Capt. Ray has a new rig and is licensed up and ready to go fishing.   Adding Ray to the Down East schedule of guides opens up a lot of prime days during drum season.   Give us a ring to check availability and book your day.  252-671-3474
                                                           The New NO DOUBT

Monday, August 1, 2016

Duck Guide Rant

Capt. George,  
Can you recommend a duck guide(s) for mid January?
----B

B, 
We would have to have a long talk about your expectations before I could make a recommendation.  So tell me specifically what you are looking for.  ----Capt. G

Capt. George
I understand. Didn't mean to put you in a bad spot. You put me with a good guide for drum fishing last summer so I thought you might have a recommendation.
 I'm a 40 yr old dad and went duck hunting for first time in my life this past Jan. Had a great time, got plenty of ducks, but I didn't like that the guide drank crown royal all day. I drink my fair share but not with a gun in my hand.
Me and another dad want to take our 11year old boys in late Dec.
 Another group of 4 guys going mid Jan.  All fairly new to duck hunting.  Very easy going.  Don't care what we shoot.  Just want to shoot ducks. Talked on phone to Captain Froggy tonight. Unless you tell me he's an axe murderer, I'll go with him. 
 Thanks,  ----B

B, 
I don't know who you hunted with before but it sounded successful, probably because, unknown to you, it was an illegal hunt.   The guide drinking in the blind was also illegal, but the baiting of the ducks in order to get you "plenty of ducks" is the only way to  commercially  duck hunt  and provide consistent success.    The reality is that legal wild duck hunting is a lot of work which most often results in a cold boat ride, beautiful sunrise, hopefully seeing lots of ducks in the distance and perhaps getting a few shots, sometimes the gun is never fired.   Rarely do you "get plenty of ducks". 
 "If you don't care what you shoot, you just want to shoot ducks", then I suggest that you go to a shooting preserve.
 There are several types of commercial duck hunting operations, the illegal ones, which are most of them and:    
 The  "private impoundments" which by definition are not going to be commercially successful because of the high costs of maintaining these impoundments increases the price/hunter beyond what most people are willing to pay.  Therefore these guides settle for lower prices and pack more people into their impoundments than the impoundments can support and the hunting sucks.   The only consistently successful private impoundments are extremely expensive with 6 digit membership costs and annual dues often in excess of 5 digits.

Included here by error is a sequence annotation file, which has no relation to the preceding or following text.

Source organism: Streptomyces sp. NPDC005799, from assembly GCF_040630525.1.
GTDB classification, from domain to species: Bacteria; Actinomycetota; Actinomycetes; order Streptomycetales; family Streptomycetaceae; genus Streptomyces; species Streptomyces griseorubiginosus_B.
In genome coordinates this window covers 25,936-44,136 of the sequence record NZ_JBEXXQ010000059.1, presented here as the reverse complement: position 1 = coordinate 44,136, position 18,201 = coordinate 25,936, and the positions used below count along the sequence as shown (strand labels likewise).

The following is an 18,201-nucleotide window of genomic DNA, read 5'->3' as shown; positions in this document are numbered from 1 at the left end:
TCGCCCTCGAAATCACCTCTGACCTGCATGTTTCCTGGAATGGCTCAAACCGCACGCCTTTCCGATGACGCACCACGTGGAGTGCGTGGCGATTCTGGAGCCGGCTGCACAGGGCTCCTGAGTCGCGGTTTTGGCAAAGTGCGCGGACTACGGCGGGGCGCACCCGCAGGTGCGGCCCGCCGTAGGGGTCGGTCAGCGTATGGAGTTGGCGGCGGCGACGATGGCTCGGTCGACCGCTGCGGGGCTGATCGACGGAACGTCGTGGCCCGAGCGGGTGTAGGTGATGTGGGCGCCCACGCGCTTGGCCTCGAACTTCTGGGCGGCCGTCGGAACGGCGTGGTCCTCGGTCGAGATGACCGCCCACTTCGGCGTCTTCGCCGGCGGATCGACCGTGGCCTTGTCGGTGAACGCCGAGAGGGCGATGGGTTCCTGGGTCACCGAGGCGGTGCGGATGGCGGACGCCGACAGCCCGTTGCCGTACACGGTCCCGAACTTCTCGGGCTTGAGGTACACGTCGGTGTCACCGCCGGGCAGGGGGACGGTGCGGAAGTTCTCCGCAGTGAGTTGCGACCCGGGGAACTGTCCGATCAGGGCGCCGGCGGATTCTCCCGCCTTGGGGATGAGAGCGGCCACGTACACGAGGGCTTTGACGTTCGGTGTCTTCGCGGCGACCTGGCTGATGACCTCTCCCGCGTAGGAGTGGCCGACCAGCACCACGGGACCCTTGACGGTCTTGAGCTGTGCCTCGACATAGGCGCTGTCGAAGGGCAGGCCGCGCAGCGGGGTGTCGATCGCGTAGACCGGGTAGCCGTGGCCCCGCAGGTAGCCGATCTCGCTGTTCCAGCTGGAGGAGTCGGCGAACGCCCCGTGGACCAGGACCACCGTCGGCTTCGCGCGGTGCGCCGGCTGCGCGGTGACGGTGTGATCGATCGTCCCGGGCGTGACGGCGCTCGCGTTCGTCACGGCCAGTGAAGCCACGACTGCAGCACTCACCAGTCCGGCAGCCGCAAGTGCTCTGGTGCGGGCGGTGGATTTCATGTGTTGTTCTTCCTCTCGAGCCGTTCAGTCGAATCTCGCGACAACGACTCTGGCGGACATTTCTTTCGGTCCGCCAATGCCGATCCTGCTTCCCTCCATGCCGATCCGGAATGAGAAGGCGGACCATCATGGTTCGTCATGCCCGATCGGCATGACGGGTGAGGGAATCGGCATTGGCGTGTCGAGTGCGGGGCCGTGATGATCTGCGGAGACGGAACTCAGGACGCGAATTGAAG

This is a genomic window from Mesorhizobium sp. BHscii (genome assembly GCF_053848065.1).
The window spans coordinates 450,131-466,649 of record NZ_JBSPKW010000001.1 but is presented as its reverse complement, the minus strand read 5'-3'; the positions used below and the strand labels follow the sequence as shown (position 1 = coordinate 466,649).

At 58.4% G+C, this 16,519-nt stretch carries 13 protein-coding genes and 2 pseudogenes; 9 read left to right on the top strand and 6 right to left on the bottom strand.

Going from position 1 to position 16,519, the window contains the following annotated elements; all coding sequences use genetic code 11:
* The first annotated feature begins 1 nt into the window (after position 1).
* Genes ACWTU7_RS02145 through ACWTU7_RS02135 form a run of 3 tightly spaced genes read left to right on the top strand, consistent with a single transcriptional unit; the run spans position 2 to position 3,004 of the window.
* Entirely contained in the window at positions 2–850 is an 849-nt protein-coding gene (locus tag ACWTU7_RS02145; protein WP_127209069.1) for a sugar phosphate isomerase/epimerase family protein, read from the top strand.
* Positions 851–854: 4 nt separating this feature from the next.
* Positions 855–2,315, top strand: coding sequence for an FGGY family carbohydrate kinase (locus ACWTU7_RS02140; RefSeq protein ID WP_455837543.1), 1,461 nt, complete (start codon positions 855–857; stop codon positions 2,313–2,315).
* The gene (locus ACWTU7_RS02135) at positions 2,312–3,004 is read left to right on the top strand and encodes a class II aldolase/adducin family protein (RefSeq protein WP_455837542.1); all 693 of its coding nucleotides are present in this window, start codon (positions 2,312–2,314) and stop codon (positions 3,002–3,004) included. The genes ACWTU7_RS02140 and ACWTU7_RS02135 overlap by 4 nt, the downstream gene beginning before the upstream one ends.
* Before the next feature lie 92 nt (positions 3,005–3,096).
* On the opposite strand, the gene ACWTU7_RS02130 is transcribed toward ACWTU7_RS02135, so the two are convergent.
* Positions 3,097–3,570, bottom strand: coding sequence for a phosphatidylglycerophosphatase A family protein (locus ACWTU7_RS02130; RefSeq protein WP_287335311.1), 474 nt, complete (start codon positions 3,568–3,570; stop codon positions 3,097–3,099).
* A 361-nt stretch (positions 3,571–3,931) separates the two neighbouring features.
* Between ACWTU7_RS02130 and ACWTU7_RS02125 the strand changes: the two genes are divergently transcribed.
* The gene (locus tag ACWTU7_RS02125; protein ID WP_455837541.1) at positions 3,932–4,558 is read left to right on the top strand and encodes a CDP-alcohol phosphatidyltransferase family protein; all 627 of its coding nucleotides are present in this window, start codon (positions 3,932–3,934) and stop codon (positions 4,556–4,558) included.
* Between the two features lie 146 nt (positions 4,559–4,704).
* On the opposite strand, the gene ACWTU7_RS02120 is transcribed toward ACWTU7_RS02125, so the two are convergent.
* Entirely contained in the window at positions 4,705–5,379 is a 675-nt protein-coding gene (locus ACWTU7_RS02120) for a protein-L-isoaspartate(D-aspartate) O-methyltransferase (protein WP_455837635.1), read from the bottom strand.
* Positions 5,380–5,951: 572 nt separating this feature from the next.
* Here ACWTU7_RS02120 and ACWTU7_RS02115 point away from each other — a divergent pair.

Then you have the scissor boat rigs.  Yes mobile, successful, more often legal, but my idea of duck hunting is not done from a boat. 
 These scissor rigs are also productive with sea ducks, but my idea of duck hunting is shooting ducks that are edible and not giving them away because they taste like rotten clams.
 Then you have those who lease shoreline and hunt the open water from shore.   If done legally without bait, then these hunters are at the mercy of the weather and the migration.   They can have the weather, but no ducks or most often they have several thousand ducks in the area but no weather to move them around.
 Then you have the public lands.  I would recommend some of these hunts in order to gain some appreciation for what  legitimate duck guides have to invest to be successful, not just in the expenses, but the time and knowledge. 
 If you want to shoot at ducks from a boat, I can tell you who has scissor rigs.
 If you want to sit in the marsh and hope the weather is such that some ducks fly by, then I can tell you who has a blind or two and is dabbling in it.
I met Capt. Froggy last year and he seems like a nice guy who has been doing it a while.   Give him a try and let me know how it works out, but no matter who you go with, if you measure success by how many times the gun is fired, you will most often be disappointed.  
For over 10 years I leased miles of shoreline, had multiple dogs, boats and hundreds of decoys.  Decreasing limits and the costs of doing it right exceeded what people were willing to pay, therefore we are no longer promoting that we still have a couple of blinds and a couple of guides whom may dabble in it.   Costs is usually about $200/person for a half day and if you have a greatly successful day, you will have your limit of bluebills which is 2/person.  If it is a day like most, the only guarantee is that the steaks and oysters in the blind will be good. 
I know this is  a lot more detail  than you wanted ........, but every once in a while I am prone to rant. 
----Capt. George

Sunday, July 31, 2016

Capt. Jake just got back from the seamounts

http://blog.draginflycostarica.com/

Check out his detailed report with some great pics.

Blue marlin on the fly, they added 6 more to the talley, all caught over the past 3 days on 20 pound IGFA fly tackle.  

Friday, July 29, 2016

Capt. Mitch report

Daily runs with Super Slams and a mix of size classes.  Some of the better fishing I've seen this time of year.



 


....and up the Roanoke on a 4 wt, it's back to basics and where it all began......with bluegills, pumpkinseeds, goggleeyes and bream and lots of them.